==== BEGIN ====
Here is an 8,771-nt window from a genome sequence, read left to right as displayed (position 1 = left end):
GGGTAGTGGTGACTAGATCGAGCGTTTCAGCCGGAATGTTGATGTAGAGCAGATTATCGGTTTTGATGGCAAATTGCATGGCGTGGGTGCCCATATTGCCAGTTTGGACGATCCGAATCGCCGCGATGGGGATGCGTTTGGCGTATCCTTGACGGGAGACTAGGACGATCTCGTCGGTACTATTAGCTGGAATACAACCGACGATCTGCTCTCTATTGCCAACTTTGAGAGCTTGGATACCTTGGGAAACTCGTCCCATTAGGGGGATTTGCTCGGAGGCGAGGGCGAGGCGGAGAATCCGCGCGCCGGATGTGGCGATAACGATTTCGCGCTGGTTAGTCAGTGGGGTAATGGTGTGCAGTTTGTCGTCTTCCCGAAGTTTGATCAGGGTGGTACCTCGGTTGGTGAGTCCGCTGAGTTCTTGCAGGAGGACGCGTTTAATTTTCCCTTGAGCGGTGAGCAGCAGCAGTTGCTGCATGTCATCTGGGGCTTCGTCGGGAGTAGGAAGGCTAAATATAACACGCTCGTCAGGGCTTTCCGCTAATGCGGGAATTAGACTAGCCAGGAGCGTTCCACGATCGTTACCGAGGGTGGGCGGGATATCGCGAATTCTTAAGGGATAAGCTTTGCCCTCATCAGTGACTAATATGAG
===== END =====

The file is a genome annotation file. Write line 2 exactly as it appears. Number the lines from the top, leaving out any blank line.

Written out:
GGGTAGTGGTGACTAGATCGAGCGTTTCAGCCGGAATGTTGATGTAGAGCAGATTATCGGTTTTGATGGCAAATTGCATGGCGTGGGTGCCCATATTGCCAGTTTGGACGATCCGAATCGCCGCGATGGGGATGCGTTTGGCGTATCCTTGACGGGAGACTAGGACGATCTCGTCGGTACTATTAGCTGGAATACAACCGACGATCTGCTCTCTATTGCCAACTTTGAGAGCTTGGATACCTTGGGAAACTCGTCCCATTAGGGGGATTTGCTCGGAGGCGAGGGCGAGGCGGAGAATCCGCGCGCCGGATGTGGCGATAACGATTTCGCGCTGGTTAGTCAGTGGGGTAATGGTGTGCAGTTTGTCGTCTTCCCGAAGTTTGATCAGGGTGGTACCTCGGTTGGTGAGTCCGCTGAGTTCTTGCAGGAGGACGCGTTTAATTTTCCCTTGAGCGGTGAGCAGCAGCAGTTGCTGCATGTCATCTGGGGCTTCGTCGGGAGTAGGAAGGCTAAATATAACACGCTCGTCAGGGCTTTCCGCTAATGCGGGAATTAGACTAGCCAGGAGCGTTCCACGATCGTTACCGAGGGTGGGCGGGATATCGCGAATTCTTAAGGGATAAGCTTTGCCCTCATCAGTGACTAATATGAG